Mideast agitation spurs US, Arab diplomacy. `Moderate' Arab nations show signs of coalescing
Beirut — The surprise meeting in Baghdad this week among the leaders of Egypt, Jordan, and Iraq is the clearest demonstration so far that a so-called ``moderate axis'' is forming to counterbalance the gains of religious and political militants in the Middle East. No Egyptian head of state had visited the Iraqi capital since 1979, when most Arab states broke diplomatic ties with Egypt after then-President Anwar Sadat signed a peace treaty with Israel.
Jordan's King Hussein broke ranks with the Arabs last fall and resumed full ties with Egypt. It was assumed by many diplomats and Egyptian officials that Iraq would soon follow suit. But Iraqi President Saddam Hussein has held back, possibly because of his preoccupation with the Persian Gulf war. Egyptian President Hosni Mubarak called on Iran Tuesday to negotiate an end to the war with Iraq.
President Mubarak's trip to Baghdad Monday kept alive his role as peacemaker in the region in the wake of his less-than-successful trip to Washington earlier this month. Mubarak failed to persuade the Reagan administration to take an immediate, dramatic role in restarting the Middle East peace process.
One big stumbling block for the Americans has been Hussein and Mubarak's insistence on some role for the Palestine Liberation Organization in any renewed peace talks. The United States and Israel refuse to talk to the PLO, which they consider to be a terrorist organization.
Hussein and Mubarak have said they fear that unless progress is made in settling Israel's dispute with its Arab neighbors and the Palestinians, the growing strength of Shiite Muslim fundamentalists in Iran and Lebanon -- and in politically militant states such as Syria -- will engulf the region in warfare. Indeed, Mubarak's appeal for negotiations to end the Gulf war came amid reports of fresh fighting between Iraq and Iran and among factions in Lebanon.
Ground battles and heavy shelling of cities in both Iran and Iraq have continued. Iraq claimed to have decisively repulsed an Iranian ground offensive along the marshy border between the two states. But Baghdad was shelled while Mubarak and Hussein were in the capital and again Tuesday.
European airlines evacuated hundreds of passengers from Tehran just hours before midnight GMT Tuesday, after which Iraq had said it would consider Iranian airspace a war zone.
In Lebanon, Shiites kept up their attacks on retreating Israeli soldiers after Israeli Prime Minister Shimon Peres announcement that most of Israel's occupying force will leave south Lebanon in ``eight to 10 weeks.'' The Israelis continued to hit hard at Shiite villages, making arrests, searches, and at times shooting villagers they identified as ``terrorists.''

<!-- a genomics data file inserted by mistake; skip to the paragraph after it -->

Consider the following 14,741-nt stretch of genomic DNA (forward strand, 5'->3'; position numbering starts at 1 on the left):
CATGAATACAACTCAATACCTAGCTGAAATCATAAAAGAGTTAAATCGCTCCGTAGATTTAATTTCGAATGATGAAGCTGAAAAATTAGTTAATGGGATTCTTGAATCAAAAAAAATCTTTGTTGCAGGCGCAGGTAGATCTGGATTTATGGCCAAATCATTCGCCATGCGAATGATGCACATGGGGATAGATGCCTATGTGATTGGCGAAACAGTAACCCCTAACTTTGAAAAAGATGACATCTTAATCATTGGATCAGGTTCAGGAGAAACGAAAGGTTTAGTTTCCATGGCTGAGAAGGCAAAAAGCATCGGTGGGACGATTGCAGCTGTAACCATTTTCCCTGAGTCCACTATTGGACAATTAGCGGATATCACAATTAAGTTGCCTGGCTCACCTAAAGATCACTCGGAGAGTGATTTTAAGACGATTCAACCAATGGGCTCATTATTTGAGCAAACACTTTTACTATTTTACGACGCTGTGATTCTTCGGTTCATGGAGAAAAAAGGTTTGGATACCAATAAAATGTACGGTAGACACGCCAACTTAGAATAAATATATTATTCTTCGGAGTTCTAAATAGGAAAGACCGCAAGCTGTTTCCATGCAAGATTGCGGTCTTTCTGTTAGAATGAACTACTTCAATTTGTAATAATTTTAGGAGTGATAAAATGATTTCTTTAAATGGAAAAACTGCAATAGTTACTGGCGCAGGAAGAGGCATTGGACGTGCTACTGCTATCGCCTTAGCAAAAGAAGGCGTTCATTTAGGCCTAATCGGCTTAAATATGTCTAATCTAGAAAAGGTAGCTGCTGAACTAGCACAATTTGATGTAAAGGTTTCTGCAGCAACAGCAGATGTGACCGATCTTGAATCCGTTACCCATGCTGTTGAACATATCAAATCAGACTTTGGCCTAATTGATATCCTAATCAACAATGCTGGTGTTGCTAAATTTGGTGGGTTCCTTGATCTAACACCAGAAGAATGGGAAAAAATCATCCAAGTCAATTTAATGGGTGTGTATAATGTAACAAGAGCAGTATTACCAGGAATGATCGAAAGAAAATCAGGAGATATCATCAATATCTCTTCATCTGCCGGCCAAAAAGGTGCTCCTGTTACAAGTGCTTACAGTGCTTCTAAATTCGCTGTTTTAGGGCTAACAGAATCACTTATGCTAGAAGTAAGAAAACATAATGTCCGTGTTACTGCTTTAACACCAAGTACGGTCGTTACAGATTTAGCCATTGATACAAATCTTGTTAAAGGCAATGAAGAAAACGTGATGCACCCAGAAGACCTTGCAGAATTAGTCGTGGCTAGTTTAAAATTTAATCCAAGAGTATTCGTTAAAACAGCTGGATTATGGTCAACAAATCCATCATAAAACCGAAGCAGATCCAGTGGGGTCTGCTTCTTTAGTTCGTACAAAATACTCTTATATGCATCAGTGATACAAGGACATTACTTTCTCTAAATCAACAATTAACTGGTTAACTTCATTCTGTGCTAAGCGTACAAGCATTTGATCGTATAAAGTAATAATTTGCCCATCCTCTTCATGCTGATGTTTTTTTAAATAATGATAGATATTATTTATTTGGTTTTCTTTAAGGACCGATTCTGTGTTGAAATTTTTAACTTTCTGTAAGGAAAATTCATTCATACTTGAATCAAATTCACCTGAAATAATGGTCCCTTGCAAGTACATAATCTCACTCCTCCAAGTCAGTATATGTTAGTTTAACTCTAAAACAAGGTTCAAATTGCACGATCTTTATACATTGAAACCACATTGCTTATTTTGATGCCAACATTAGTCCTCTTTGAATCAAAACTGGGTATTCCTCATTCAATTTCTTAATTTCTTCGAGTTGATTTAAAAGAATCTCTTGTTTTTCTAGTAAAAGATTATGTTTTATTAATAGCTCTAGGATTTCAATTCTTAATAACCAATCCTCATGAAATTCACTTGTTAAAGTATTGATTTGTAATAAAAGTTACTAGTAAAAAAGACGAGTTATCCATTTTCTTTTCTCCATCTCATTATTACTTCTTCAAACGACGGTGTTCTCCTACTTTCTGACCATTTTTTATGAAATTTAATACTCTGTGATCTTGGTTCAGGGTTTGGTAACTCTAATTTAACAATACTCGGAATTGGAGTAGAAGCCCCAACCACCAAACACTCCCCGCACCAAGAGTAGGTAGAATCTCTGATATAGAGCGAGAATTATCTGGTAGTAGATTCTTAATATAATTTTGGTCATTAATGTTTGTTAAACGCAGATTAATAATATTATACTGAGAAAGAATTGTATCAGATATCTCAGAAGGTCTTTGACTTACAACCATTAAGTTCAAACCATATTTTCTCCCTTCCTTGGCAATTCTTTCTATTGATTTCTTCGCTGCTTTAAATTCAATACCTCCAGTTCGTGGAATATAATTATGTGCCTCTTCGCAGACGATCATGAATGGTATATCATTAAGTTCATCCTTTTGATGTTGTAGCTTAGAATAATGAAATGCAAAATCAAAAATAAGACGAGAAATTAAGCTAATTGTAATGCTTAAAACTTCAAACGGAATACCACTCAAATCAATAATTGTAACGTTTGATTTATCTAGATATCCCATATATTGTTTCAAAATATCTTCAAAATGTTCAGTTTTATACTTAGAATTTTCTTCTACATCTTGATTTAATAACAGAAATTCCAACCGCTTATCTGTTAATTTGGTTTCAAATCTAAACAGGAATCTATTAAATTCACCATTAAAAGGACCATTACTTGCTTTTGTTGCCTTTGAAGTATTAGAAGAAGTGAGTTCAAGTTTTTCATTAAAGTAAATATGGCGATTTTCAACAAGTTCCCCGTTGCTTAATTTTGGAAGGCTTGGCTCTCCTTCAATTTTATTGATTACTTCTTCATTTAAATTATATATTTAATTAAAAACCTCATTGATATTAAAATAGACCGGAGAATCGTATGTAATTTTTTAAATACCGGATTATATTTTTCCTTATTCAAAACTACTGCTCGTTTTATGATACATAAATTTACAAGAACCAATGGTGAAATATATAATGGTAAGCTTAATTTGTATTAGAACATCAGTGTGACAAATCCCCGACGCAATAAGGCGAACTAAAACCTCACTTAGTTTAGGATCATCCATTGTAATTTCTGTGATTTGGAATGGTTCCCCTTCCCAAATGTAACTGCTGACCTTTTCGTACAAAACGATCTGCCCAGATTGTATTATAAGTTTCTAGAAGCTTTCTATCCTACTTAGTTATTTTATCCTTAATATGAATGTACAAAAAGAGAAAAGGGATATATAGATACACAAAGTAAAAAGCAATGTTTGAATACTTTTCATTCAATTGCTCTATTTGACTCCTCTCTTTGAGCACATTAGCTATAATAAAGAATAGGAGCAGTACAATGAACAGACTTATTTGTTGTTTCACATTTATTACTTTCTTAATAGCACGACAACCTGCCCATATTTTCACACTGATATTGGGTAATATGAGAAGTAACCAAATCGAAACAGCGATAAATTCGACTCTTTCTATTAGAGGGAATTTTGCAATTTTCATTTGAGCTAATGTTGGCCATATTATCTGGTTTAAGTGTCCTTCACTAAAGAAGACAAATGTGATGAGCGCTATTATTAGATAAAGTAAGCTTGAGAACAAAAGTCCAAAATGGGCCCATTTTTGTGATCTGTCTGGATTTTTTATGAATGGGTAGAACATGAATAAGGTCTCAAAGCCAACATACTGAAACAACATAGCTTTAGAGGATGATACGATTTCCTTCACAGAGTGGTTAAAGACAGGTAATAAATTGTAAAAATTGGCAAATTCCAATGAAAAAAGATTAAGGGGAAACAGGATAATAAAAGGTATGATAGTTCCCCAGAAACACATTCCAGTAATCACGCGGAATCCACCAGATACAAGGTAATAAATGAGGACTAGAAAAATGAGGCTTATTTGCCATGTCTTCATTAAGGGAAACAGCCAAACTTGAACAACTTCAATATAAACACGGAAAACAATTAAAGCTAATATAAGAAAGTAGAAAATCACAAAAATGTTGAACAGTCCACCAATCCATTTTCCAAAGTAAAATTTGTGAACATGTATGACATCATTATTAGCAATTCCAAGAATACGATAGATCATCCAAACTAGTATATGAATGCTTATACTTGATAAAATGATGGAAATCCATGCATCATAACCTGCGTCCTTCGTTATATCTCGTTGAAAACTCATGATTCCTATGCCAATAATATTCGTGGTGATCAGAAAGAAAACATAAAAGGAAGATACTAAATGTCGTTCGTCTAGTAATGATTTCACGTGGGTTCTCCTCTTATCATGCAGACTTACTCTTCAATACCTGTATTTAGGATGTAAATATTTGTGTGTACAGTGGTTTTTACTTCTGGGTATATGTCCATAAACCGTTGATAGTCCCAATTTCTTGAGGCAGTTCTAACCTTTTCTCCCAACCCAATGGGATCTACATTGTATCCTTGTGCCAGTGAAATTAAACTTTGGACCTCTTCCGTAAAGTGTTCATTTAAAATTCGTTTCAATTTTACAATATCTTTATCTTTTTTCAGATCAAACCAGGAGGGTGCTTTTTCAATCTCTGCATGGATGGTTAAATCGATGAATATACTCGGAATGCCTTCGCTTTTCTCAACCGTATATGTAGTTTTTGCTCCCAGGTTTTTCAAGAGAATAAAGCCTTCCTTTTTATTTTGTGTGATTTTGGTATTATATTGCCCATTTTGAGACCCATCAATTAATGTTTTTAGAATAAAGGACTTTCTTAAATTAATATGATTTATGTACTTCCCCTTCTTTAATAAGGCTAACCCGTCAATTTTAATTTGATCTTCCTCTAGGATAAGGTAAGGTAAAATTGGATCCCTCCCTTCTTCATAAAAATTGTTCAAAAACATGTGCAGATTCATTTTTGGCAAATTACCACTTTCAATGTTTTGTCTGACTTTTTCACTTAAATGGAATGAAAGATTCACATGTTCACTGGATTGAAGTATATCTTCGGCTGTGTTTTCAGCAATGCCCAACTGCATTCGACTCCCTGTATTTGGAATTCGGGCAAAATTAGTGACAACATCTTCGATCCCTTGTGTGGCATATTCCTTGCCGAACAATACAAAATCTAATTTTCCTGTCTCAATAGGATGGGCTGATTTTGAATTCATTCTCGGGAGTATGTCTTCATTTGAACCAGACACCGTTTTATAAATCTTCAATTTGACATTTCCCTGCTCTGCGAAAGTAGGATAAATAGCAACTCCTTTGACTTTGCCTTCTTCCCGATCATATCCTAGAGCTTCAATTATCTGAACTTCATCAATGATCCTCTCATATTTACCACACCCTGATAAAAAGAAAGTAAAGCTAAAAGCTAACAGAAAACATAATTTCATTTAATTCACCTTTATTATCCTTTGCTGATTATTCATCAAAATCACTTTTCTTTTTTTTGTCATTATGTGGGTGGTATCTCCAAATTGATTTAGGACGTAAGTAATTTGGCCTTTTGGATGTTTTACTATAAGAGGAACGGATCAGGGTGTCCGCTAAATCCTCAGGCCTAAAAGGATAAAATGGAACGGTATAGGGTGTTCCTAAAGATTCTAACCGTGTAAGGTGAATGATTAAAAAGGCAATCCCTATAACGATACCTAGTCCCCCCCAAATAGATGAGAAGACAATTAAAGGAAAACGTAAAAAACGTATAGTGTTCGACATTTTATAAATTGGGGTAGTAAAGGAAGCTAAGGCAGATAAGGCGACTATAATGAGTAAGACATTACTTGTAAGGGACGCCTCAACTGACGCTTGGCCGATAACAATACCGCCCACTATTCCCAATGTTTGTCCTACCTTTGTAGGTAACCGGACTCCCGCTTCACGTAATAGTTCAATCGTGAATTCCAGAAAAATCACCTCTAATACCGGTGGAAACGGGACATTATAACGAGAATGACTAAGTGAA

Attention in Beirut, however, has been riveted on the stand-off between Christian militiamen and President Amin Gemayel. Muslims and Druze have threatened a new round of civil war if Christian militiamen do not abandon their rebellion against President Gemayel, a Christian.
The week-old rebellion of the Christian Lebanese Forces militia against the Christian Phalange Party leadership posed the most serious setback for Syrian policy in Lebanon since the signing of the May 17 agreement in 1983 between Gemayel and Israel. Under Syrian pressure, Gemayel later abrogated the agreement, designed to end Israel's occupation. That made Syria the chief power broker in Lebanon and a force to be reckoned with in any Mideast peace talks.
The Syrians have warned that they will not allow Gemayel, whom they firmly back, to be undercut in the Christian community. Syrian troops remained massed Tuesday just below the northern city of Tripoli, although it appears unlikely that the Syrians will intervene militarily.
One deterrent is the presence, at least for now, of Israeli troops in the south. Israel has said it will not interfere if Syria moves in. But the Syrians, one Lebanese source aligned with them said, are wary of a possible Israeli attempt to protect their one-time Christian allies should they be seriously threatened. Another deterrent is public sentiment among the Christians, which seems to rest with the rebels now.
``They will use their allies first,'' said an official of a Syrian-allied militia. Those allies include the Druze, the Shiites, and the Franjiehs, a Christian family.
At least four people were reported killed Tuesday in fighting outside Sidon in south Lebanon that broke out between Shiites in the Lebanese Army and the rebel Lebanese Forces militiamen.
The Lebanese Forces revolt is aimed at ending Christian concessions to the Lebanese Muslims and limiting Syrian influence in the state. The Lebanese Cabinet met in an extraordinary session Tuesday to discuss repealing laws. The repeals were supposed to be the first step toward political reforms demanded by Muslims and Druze who want political power distributed more equitably.